We had some turbulence at a few points, but I managed to not make any major slip-ups on the page. Overall, for a portrait that was done almost entirely on an airplane, this turned out fairly well. I like the depth of contrast achieved, and I think my improvisation given the lack of color selection was pretty solid. I also believe the expression I wanted to portray comes through; the woman is shocked, surprised, startled, or dismayed by something she’s reading/seeing on her phone. The plants and background stuff are just okay, but at least I didn’t skip them.
There were definite missteps though. One of the biggest was that at various points, the subject started to look like Hillary Clinton. I know she is a polarizing figure, like so many modern politicians, so I’m certainly not getting into that sort of political territory/commentary. The point is, the subject from that Onion article did NOT look like Hillary Clinton. So that would be an accuracy issue for sure. Another thing I noticed is the subject’s eyes are very different shapes; that was true to some degree in the original, but I took that way too far. To some extent, it helps with the exaggerated startle/surprise look, but it does look sort of funny. In a vacuum, the drawing looks fine as a person looking at a phone. But it doesn’t achieve that visual fidelity I typically hope for (make the subject recognizable is always a primary goal).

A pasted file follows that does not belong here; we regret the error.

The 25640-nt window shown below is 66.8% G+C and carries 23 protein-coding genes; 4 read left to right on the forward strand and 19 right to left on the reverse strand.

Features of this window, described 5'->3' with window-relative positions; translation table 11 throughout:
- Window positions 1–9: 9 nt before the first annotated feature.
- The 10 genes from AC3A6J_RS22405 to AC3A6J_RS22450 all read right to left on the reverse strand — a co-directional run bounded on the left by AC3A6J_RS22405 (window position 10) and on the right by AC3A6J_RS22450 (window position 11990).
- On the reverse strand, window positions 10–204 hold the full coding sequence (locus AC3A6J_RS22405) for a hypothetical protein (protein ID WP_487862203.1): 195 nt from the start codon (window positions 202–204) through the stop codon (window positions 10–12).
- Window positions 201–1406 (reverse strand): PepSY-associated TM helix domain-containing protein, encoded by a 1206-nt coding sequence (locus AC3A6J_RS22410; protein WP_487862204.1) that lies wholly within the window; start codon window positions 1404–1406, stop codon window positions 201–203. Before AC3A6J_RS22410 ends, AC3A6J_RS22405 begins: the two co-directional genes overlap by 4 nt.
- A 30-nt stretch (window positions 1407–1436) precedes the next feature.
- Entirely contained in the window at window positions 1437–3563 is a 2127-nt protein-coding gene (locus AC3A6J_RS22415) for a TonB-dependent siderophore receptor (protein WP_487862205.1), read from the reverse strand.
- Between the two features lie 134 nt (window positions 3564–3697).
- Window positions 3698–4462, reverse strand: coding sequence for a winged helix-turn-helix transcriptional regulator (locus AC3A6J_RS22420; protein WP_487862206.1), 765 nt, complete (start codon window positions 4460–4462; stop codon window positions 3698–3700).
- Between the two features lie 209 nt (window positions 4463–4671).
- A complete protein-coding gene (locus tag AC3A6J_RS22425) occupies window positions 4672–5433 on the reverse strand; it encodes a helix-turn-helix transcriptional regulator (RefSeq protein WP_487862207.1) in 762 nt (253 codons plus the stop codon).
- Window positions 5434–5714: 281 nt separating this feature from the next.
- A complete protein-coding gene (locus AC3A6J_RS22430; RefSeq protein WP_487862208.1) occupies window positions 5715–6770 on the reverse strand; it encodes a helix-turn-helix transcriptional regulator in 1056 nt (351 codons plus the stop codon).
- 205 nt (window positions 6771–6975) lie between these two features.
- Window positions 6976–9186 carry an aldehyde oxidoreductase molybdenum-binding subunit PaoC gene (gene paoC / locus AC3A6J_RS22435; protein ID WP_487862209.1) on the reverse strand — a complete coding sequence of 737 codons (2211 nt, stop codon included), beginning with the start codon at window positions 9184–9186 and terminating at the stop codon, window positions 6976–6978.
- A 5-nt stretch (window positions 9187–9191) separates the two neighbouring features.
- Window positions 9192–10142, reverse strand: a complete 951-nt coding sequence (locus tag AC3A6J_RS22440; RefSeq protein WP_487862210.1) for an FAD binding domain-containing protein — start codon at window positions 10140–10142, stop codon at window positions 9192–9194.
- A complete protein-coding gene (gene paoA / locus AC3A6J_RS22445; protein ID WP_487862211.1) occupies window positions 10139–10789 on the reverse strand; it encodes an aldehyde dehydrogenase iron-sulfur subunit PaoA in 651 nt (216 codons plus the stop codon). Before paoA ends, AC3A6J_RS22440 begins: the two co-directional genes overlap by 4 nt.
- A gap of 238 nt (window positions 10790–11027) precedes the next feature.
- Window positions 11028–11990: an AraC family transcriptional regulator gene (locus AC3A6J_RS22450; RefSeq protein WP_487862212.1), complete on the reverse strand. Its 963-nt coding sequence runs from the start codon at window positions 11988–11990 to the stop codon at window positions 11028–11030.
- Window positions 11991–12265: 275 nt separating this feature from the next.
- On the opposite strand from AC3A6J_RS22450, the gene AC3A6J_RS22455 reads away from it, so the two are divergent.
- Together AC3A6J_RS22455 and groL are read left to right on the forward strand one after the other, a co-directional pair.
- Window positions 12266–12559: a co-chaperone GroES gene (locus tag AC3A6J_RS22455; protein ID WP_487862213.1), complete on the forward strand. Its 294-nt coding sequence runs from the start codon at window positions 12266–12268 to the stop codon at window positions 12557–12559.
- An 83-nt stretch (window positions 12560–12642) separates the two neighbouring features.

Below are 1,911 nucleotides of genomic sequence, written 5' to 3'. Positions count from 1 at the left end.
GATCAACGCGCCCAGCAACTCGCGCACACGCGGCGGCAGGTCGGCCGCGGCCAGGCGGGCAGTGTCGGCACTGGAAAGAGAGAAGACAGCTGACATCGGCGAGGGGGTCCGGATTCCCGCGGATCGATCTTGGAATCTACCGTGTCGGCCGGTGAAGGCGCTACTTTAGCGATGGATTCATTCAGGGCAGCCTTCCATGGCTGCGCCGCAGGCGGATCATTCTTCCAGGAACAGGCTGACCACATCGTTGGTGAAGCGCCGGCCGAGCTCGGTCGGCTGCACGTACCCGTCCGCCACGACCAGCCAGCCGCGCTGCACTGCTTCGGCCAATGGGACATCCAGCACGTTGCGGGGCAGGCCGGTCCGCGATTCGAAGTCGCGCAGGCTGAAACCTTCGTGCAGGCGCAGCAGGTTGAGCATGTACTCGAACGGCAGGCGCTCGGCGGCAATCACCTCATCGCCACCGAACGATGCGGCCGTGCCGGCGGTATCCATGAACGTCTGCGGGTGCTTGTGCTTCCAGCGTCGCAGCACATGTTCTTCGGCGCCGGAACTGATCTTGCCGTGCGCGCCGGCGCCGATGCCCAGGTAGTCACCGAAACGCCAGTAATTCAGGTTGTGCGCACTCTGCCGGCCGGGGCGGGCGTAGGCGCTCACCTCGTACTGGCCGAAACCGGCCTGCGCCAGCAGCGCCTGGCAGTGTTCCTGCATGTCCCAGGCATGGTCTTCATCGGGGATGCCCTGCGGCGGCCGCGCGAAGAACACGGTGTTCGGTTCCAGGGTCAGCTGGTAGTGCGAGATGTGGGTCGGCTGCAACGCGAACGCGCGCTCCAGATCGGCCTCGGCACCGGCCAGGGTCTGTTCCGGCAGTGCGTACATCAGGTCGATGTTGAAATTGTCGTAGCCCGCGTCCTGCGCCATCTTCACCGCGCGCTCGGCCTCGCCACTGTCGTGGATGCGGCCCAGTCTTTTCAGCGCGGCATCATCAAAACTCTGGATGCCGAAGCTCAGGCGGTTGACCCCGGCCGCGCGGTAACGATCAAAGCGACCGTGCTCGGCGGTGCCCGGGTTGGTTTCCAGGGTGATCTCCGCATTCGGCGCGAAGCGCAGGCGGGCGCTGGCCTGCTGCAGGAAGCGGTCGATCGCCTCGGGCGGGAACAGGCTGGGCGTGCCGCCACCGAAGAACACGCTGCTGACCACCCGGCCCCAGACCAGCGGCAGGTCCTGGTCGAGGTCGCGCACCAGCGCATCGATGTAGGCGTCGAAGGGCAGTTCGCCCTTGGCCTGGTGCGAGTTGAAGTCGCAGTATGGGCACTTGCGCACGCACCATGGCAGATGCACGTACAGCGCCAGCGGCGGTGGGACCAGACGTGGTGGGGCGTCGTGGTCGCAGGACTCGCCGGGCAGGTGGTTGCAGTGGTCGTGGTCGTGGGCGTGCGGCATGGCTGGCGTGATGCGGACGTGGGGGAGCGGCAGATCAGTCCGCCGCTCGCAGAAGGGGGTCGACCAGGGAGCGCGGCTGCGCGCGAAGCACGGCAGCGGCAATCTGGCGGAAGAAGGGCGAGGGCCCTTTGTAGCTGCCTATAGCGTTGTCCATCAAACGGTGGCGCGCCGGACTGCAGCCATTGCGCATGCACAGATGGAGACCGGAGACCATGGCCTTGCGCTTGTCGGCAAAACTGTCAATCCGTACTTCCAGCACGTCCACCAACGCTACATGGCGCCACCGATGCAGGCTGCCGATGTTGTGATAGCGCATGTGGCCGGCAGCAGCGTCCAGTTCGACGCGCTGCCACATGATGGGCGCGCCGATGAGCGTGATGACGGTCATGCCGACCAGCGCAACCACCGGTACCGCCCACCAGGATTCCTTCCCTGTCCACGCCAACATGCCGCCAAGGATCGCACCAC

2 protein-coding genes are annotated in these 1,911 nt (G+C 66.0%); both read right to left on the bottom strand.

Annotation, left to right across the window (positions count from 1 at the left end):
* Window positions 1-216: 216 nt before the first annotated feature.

Another hilarious thing – I took photos, made a YouTube video, got all the way to the finish line almost…then noticed I forgot to finish the phone. The camera lens area is completely blank. That is very much a Jon MoveTM, and actually might pretty well encapsulate me as an artist. Is this drawing me in a nutshell (i.e. heavy blending/layering, subject-focused, lazy background, and forgot to finish it)? I think it might be.
The progression video I mentioned is embedded above. Since it would have been impossible to manage on a plane, I skipped trying to record actual video. Instead, I just took photos of how it was coming together over time, then layered them into a time-lapse using iMovie. I think for now, this is an approach I am going to lean on more often. I still prefer the videos that show the actual drawing, but they are just so time consuming to make. And I don’t do them particularly well, so I’m not sure the cost-benefit was in my favor. But I do like having some sort of time-lapse/progression, and this seems a nice compromise.
Following our travels, we also went through various bouts of illness that kept us mostly homebound. Needless to say, it’s been a rough April. Based on the sheer number of Elden Ring related posts on Amdall Gallery, it probably won’t be too surprising to anyone that I’ve continued playing this amazing game. I’ve also drawn a couple more Elden Ring inspired pieces. It was already probably overkill, with four previous drawings. But I do have a tendency to go overboard – for example, my fixations with The Dark Tower, The Witcher, and The Princess Bride. So, if you like Elden Ring, you may enjoy the next two posts. If not…well perhaps you’ll enjoy the sketches on a purely visual basis? Hopefully. And unrelated to all the fan art, I also have a portrait on deck from my most recent portrait giveaway. The winner has selected her subjects, so that will be one of the next things for sure.